Making "biggish" dense data easy to use

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Monday, 5 January 2015: 4:00 PM
129B (Phoenix Convention Center - West and North Buildings)
Bill Little, Met Office, Exeter, United Kingdom; and R. Hattersley

Meteorological and oceanographic scientists regularly work with multi-dimensional, dense, numeric arrays of data presented in a variety of data formats. The efficient analysis of these multi-GB datasets on standard multi-core hardware is already a challenge, and rapidly increasing HPC resources producing ever more model data are widening the gap. Ad-hoc solutions tend to involve explicit exposure to data access patterns and/or complex concurrency techniques, distracting from the logical task at hand.

This talk will describe how the Met Office is addressing these issues by developing the Biggus package, which provides support for virtual arrays of unlimited size and lazy operations, including indexing, arithmetic and statistical functions. These features are presented with a simple, conventional syntax that mimics the style of the NumPy package.

By providing a logical model which matches users' existing experiences we allow an easy transition from in-memory usage with minimal learning. By adopting lazy evaluation we widen the scope available for optimisation, both for large-scale I/O access patterns and in-memory computation. As a result Biggus is able to match the performance characteristics of existing best-of-breed climate analysis tools for simple cases, and is able to demonstrate significant improvements for more complex cases.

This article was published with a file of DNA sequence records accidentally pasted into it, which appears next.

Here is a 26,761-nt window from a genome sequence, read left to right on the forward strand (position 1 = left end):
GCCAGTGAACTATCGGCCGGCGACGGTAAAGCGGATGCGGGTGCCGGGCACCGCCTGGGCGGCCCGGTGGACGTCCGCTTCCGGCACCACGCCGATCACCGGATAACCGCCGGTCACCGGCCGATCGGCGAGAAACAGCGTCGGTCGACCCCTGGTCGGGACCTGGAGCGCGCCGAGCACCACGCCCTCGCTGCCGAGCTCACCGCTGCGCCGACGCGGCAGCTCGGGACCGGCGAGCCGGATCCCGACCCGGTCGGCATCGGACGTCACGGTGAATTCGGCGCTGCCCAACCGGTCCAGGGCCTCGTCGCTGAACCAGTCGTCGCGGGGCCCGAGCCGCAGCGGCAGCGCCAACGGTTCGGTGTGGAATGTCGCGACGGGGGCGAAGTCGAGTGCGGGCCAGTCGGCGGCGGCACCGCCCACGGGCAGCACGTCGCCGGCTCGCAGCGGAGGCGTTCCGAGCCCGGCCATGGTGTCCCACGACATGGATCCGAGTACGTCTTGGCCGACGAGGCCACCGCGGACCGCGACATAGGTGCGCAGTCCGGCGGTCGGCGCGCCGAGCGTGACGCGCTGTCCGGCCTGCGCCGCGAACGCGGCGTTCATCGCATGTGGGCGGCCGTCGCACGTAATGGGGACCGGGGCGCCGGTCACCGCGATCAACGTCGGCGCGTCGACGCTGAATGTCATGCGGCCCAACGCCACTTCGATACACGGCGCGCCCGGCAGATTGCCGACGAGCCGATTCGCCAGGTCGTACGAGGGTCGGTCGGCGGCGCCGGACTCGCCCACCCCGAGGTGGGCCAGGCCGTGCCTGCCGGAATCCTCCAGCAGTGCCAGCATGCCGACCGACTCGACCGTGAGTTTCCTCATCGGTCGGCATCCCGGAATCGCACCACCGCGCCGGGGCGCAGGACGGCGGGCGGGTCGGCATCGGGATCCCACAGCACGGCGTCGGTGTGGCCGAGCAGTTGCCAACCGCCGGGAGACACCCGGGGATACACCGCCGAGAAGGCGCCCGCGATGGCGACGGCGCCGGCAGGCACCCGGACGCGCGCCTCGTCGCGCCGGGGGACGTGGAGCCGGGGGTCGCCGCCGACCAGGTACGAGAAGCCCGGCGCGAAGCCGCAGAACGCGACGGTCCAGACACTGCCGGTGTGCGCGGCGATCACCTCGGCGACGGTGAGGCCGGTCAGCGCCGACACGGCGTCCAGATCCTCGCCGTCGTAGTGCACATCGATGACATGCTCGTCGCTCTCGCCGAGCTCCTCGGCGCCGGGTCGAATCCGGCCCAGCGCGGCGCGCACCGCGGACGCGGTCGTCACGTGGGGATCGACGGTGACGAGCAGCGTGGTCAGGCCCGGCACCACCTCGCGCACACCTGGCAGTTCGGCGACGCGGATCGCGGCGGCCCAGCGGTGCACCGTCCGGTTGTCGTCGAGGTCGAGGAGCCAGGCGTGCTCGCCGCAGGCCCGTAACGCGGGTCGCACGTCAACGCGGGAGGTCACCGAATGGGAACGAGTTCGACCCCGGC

We have found the expressiveness of Python allows us to implement complicated concurrent evaluation techniques, which can be allied with existing optimised array tools, such as numexpr and numba, to provide an easy-to-use, high-performance platform for out-of-core processing.